BOSTON — Four bronze spires ascend to the spring sky across from the Boston Public Library. The spires honor the lives lost in the Boston Marathon bombings.
The scene where a pressure cooker bomb detonated eight years ago Thursday is just feet away from Boston’s storied and iconic Old South Church.
“Here at the finish line of the Boston Marathon, we remember very clearly – I was in the building when those bombs went off. Yes there were two men who did a terrible thing and took lives, but think of the people who rushed in amid the chaos and the danger to help their neighbor, to help the strangers,” said Nancy Taylor, the senior minister of the Old South Church in Boston.
The theme of helping strangers is the foundation for ‘One Boston Day.’ The city is calling on everyone to perform acts of kindness for others and post them to social media.
“Maybe it’s saying hello to a random stranger on the street and not being able to do that anymore,” said passerby Gina.
Some on social media posted that they will be giving blood on the anniversary. Others said they will donate books and clothing.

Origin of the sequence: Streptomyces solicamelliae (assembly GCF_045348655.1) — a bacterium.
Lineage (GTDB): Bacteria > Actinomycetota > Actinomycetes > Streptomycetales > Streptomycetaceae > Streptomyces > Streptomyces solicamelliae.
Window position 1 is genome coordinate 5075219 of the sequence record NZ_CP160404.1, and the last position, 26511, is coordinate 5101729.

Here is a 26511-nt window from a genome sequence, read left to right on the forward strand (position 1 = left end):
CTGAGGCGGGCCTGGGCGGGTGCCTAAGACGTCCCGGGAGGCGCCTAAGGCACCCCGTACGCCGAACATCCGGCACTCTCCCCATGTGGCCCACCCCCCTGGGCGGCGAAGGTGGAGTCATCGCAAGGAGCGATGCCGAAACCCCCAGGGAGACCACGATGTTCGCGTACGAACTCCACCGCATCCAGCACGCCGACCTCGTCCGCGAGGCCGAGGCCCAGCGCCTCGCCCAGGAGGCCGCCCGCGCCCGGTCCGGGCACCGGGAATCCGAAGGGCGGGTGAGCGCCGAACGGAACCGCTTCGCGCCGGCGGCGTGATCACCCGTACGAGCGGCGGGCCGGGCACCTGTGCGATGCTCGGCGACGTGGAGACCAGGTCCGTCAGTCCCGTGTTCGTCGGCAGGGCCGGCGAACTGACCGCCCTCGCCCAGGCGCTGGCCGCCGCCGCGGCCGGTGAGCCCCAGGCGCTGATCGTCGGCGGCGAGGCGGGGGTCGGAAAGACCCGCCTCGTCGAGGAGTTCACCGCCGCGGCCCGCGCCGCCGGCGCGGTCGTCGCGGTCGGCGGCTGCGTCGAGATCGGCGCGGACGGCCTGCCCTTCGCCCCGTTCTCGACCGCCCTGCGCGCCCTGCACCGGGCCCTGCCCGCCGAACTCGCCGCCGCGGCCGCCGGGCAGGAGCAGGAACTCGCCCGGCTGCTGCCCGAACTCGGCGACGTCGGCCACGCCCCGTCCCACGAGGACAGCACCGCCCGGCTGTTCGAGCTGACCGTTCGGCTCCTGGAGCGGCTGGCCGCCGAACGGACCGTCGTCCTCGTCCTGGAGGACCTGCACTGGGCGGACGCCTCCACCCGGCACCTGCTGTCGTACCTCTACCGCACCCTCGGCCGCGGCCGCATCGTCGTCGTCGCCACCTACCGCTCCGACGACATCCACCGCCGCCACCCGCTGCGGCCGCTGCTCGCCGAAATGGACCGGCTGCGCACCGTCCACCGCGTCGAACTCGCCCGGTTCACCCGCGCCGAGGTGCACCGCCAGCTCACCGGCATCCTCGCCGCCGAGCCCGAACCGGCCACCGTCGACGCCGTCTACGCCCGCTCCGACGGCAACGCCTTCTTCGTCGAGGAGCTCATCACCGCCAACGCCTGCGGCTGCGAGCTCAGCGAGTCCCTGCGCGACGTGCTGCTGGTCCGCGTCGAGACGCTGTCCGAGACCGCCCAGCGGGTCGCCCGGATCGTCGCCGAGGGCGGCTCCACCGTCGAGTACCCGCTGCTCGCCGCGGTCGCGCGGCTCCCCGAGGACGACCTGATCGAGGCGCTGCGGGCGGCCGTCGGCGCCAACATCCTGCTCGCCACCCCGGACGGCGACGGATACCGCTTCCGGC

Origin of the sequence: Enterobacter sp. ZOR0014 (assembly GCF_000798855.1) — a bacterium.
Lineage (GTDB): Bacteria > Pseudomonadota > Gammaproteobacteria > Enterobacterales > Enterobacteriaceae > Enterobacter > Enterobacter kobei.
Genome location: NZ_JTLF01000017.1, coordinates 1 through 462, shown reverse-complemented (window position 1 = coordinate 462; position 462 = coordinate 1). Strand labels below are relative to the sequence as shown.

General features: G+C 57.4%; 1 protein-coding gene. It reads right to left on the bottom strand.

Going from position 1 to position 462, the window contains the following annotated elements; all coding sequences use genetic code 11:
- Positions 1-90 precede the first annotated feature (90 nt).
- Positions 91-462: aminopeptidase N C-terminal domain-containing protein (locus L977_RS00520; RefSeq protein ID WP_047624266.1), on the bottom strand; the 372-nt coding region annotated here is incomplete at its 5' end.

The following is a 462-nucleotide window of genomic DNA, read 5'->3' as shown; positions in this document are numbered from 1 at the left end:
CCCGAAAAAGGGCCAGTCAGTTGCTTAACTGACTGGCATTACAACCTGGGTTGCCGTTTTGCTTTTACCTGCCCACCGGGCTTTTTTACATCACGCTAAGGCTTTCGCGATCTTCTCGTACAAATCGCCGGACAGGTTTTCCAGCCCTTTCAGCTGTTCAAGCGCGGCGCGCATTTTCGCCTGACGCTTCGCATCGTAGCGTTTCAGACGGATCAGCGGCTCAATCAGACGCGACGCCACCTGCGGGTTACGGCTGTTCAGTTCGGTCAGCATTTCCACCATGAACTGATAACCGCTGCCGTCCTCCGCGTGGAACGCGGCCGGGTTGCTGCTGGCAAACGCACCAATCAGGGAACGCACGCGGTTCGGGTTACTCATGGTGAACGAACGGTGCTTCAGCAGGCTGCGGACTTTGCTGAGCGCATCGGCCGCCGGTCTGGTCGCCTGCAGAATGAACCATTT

“Simple things are sometimes the most impactful,” Gina said.
An opportunity to remember kindness counts and, when practiced, connects us.
“This is all about being together, pulling together,” Taylor said.
On a solemn day as spring flowers bloom, it’s about renewal, resilience and remembrance.
“It’s a big anniversary for us, we have members who were survivors of the bombing, we know people who died, all those feelings will come rushing forward. We will toll our bell at 2:49, we will remember and hold silence, and we also know we will move on, and for the sake of the survivors, for the sake of the dead, we are determined to make this world better and kinder,” Taylor said.
The definition of ‘Boston Strong.’
“Boston coming together as a community, and there was a kindness to that, selflessness,” Gina said.
Cox Media Group